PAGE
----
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About Hildeberto Mendonca

Hildeberto is a PhD in Applied Sciences working as a Senior Java Architect in the education domain. He has a special interest on Java EE technologies and loves to share his knowledge with the community.

Some Interview Questions to Hire a Java EE Developer

The Internet is full of interview questions for Java developers. The main problem of those questions is that they only prove that the candidate has a good memory, remembering all that syntax, structures, constants, etc. There is not real evaluation of his/her logical reasoning.

I’m listing bellow some examples of interview questions that check the knowledge of the candidate based on his/her experience. The questions were formulated to verify whether the candidate is capable of fulfilling the role of a Java enterprise applications developer. I’m also putting the anwsers in case anybody want to discuss the questions.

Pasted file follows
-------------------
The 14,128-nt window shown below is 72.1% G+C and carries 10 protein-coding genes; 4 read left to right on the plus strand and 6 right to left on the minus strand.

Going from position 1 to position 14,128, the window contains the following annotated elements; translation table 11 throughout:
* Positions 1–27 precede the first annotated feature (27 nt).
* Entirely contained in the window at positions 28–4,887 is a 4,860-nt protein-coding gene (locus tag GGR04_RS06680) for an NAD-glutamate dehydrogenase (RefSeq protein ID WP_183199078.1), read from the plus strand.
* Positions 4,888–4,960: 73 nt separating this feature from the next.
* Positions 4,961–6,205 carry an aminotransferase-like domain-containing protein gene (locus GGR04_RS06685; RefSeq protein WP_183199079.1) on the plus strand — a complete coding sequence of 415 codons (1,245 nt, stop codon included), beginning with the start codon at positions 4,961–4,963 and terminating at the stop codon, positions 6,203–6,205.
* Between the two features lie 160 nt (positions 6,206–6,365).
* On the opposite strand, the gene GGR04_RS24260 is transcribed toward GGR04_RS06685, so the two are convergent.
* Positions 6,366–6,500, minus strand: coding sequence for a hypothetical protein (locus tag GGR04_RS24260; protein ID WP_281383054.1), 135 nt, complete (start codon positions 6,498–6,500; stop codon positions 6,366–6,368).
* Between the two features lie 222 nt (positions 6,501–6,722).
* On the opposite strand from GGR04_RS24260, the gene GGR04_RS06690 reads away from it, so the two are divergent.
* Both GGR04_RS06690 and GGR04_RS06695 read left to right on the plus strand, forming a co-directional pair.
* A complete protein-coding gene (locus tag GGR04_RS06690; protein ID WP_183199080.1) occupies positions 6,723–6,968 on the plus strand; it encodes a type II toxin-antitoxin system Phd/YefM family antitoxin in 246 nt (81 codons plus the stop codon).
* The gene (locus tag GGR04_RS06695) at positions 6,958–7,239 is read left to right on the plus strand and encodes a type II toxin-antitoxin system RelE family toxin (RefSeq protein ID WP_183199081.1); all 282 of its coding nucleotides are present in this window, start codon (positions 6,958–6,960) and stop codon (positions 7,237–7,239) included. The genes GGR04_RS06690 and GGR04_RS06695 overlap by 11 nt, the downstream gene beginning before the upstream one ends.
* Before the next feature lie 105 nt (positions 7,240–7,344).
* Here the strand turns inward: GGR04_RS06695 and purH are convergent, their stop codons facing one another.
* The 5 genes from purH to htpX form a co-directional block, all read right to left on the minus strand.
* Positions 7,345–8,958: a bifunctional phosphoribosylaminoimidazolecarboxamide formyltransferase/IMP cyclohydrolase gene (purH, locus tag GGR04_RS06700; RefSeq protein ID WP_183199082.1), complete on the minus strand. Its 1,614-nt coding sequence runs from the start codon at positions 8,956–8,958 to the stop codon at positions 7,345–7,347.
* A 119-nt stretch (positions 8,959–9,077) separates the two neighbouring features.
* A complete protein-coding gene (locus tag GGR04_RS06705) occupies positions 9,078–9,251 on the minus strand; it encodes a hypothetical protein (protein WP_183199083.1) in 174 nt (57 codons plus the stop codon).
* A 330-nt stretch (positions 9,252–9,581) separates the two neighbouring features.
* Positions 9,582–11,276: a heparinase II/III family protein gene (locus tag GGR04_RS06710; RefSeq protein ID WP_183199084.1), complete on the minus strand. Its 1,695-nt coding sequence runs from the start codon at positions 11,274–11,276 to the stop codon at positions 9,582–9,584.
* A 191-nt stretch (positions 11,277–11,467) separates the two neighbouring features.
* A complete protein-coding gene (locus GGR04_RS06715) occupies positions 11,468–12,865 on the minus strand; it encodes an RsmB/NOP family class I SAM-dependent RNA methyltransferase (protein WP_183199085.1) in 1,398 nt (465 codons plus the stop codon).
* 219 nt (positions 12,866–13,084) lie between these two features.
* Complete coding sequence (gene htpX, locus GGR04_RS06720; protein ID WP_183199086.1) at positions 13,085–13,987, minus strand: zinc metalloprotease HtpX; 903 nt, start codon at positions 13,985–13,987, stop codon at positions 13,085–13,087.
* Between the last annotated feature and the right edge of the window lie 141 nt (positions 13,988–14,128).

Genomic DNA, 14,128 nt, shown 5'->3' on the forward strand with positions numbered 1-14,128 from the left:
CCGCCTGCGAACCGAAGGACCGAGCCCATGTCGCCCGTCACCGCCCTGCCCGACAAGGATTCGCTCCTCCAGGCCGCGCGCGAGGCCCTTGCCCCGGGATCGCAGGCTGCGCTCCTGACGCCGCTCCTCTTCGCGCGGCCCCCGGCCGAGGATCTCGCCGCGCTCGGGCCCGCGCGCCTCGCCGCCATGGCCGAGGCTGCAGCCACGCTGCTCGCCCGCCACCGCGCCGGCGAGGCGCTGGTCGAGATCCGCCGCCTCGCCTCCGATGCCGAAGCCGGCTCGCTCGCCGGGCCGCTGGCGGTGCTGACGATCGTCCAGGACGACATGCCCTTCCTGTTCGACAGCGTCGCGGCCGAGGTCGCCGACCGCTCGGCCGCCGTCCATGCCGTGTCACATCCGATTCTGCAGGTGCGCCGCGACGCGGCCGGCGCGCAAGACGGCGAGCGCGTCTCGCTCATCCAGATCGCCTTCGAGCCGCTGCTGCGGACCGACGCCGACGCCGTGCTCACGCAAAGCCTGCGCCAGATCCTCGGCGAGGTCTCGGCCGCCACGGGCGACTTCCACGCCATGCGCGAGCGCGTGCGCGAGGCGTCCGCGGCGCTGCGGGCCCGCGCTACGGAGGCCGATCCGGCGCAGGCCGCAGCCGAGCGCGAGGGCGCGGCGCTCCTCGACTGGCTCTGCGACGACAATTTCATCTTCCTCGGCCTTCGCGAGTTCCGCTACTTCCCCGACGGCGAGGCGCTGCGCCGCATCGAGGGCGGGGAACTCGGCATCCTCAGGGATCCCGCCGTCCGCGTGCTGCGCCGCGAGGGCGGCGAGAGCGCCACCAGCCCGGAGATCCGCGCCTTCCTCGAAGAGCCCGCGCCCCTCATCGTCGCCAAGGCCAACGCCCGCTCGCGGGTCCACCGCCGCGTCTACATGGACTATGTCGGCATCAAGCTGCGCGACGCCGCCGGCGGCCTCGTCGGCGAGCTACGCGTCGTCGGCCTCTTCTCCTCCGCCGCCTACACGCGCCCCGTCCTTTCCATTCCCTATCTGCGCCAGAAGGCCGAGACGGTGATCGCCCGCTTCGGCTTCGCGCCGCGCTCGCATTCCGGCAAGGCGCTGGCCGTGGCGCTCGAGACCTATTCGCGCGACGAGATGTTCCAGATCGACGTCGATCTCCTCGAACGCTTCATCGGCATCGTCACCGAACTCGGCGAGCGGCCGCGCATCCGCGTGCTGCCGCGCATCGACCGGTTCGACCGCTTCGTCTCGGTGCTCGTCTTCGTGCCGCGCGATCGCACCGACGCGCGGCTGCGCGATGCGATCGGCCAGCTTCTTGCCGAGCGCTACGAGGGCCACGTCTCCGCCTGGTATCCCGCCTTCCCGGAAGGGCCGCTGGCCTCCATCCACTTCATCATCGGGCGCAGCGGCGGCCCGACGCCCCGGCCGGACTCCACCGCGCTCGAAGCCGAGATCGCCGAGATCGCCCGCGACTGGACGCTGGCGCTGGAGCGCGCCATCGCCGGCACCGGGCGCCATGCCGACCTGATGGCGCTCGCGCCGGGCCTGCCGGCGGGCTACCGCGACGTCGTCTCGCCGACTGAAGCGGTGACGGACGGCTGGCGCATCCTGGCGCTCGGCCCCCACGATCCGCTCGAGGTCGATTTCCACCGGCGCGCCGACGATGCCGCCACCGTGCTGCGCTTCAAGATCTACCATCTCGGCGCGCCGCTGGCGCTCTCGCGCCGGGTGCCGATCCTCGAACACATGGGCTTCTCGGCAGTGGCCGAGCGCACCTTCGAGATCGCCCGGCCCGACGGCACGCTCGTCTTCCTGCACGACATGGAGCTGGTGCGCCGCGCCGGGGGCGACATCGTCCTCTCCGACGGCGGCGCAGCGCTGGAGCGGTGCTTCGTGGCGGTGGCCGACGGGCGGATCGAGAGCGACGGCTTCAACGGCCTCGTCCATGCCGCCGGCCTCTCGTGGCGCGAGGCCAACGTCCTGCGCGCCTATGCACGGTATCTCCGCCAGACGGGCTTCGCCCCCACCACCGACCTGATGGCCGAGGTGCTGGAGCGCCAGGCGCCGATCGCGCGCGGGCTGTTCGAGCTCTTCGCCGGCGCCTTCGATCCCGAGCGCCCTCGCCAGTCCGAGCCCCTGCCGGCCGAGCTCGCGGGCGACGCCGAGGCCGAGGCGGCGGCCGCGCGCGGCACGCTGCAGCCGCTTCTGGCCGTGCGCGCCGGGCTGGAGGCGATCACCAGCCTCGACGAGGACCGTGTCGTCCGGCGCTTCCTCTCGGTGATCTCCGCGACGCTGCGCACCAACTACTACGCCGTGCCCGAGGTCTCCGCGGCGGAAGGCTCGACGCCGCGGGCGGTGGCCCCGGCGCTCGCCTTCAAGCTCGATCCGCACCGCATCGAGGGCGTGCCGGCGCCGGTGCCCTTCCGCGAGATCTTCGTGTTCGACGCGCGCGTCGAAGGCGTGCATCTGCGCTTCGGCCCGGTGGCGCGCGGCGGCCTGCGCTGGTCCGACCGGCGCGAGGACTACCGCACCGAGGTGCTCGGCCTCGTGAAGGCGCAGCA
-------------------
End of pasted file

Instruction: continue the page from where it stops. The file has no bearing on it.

1. Can you give some examples of improvements in the Java EE5/6 specification in comparison to the J2EE specification?

The new specification favours convention over configuration and introduces annotations to replace the use of XML for configuration. Inheritance is not used to define components anymore. They are defined, instead, as POJOs. To empower those POJOs with enterprise features, dependency injection was put in place, simplifying the use of EJBs. The persistence layer was fully replaced by the Java Persistence API (JPA).

2. Considering two enterprise systems developed in different platforms, which good options do you propose to exchange data between them?